Threat to Black Caps in Pakistan was ‘direct and targeted’, Ardern speaks

September 19, 2021 at 12:29 PM

TVNZ : Jacinda Ardern says the Black Caps were the target of a “direct threat” in Pakistan, one that New Zealand Cricket believed endangered them enough to immediately withdraw the team from the tour.

The Prime Minister says the Government fully supported the decision to abandon the tour.

The team arrived in Dubai on Sunday morning, less than 36 hours after abandoning the first one day international against Pakistan in Rawalpindi. 1News understands 10 players and staff are staying on in the Emirati state for the resumption of the Indian Premier League, while 24 others are returning home to New Zealand.

At a press conference today, Ardern told 1News the threat was “credible” and “direct and targeted”.

“It was a matter of New Zealand agencies letting the New Zealand cricket team know about the information that we had in our possession. As soon as that was cited that information was shared with New Zealand Cricket.”

In a statement released today by the New Zealand Cricket Players Assocation (NZCPA), the threat was determined to have spawned while the team was in Pakistan.

“We have complete confidence in the security check processes we follow with NZC prior to going on any tour and remain comfortable with the decision to go – our players were really looking forward to playing in Pakistan for the first time.

“However, the security checking doesn’t stop on arrival and the continued risk assessments had determined that the situation for our team had changed last Friday and that a decision needed to be made to leave.”

“We really feel for Pakistan Cricket Board CEO Wasim Khan and his team given the work they had put in to ensure the tour could go ahead, and we only hope that one day the situation will be such that we will be able to return safely.”

NZCPA CEO Heath Mills told 1News on Sunday there had been an evacuation plan in place and players were told the team would withdraw from the country if there was a security threat.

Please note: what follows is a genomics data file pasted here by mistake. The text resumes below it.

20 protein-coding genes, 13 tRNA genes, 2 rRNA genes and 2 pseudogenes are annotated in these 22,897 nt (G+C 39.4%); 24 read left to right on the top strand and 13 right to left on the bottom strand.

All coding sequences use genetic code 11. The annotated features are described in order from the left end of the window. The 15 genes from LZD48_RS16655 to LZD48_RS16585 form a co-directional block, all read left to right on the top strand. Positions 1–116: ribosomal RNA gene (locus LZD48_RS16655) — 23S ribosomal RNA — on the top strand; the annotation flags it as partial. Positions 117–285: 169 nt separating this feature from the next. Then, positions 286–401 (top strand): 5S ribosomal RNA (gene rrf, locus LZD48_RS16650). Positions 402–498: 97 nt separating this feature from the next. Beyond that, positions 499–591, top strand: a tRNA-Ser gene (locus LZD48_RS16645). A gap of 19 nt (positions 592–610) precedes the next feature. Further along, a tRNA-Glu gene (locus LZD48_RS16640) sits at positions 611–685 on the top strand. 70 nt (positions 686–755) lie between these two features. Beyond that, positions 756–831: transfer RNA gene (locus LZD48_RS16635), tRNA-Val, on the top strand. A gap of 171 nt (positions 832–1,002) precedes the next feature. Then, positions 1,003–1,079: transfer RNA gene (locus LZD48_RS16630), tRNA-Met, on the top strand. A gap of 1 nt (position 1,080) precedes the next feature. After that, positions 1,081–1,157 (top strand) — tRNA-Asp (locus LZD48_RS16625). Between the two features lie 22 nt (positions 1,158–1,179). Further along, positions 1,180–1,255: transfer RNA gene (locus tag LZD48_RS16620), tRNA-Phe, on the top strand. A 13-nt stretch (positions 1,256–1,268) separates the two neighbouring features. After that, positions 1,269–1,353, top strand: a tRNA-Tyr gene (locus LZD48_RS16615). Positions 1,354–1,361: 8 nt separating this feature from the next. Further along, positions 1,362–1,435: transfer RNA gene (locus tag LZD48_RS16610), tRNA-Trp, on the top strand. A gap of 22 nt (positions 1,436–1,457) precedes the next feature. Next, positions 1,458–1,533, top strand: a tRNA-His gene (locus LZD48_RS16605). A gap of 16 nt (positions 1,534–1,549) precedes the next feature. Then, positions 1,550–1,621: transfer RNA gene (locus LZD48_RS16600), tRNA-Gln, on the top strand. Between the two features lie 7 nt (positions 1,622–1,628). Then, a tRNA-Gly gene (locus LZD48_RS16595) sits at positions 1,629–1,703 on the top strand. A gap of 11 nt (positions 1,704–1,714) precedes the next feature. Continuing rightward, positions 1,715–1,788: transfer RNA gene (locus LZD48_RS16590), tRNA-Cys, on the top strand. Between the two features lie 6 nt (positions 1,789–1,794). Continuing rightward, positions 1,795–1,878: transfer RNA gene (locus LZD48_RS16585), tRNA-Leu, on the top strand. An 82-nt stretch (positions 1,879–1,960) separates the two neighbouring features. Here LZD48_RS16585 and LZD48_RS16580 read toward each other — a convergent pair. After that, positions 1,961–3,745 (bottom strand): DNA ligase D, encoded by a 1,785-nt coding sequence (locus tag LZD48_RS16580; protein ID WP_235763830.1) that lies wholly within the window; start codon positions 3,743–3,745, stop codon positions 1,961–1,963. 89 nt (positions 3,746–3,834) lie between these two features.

Pakistan paramilitary troops stand guard outside the Pindi Cricket Stadium following cancelling of 1st one day international cricket match between Pakistan and New Zealand. Source: Associated Press

He said they and NZC had been alerted to a potential threat on Friday morning and spent time during the day working through the information they were given as well as getting information from independent sources on the ground in Pakistan. It was deemed serious and credible and the decision was made to withdraw from Pakistan.

On Sunday, New Zealand Cricket chief executive David White said he was grateful to the Pakistan Cricket Board for helping organise the safe departure of the New Zealand team.

He said the team had been very much looking forward to the Pakistan series but were faced with no option but to abandon the tour.

While the general tenor of the threat was immediately shared with the PCB, White reiterated that specific details could not, and will not, be disclosed – privately or publicly.

“What I can say is that we were advised this was a specific and credible threat against the team.

“We had several conversations with New Zealand government officials before making the decision and it was after informing the PCB of our position that we understand a telephone discussion was conducted between the respective Prime Ministers.

“Unfortunately, given the advice we’d received, there was no way we could stay in the country.”

The Black Caps had been touring Pakistan for the first time in 18 years. The subcontinent nation has been dogged by security issues for decades. In 2002, New Zealand abandoned its tour after a bomb went off outside their Karachi hotel, returning the following year to complete the series.

In 2009, the Sri Lankan team were attacked by gunmen and bombs on their way to the ground for the third day of a Test match against Pakistan in Lahore. Several players and staff were injured and the incident led to nearly all of Pakistan’s home games being played in the United Arab Emirates for the next decade.

Test cricket returned to Pakistan in 2019 for the first time since the attack on the Sri Lankan team with the security situation having improved. However, New Zealand’s decision to abandon their tour could have detrimental effects on the future of international cricket in Pakistan. It is understood England are re-evaluating their upcoming tour in light of New Zealand’s decision. (TVNZ)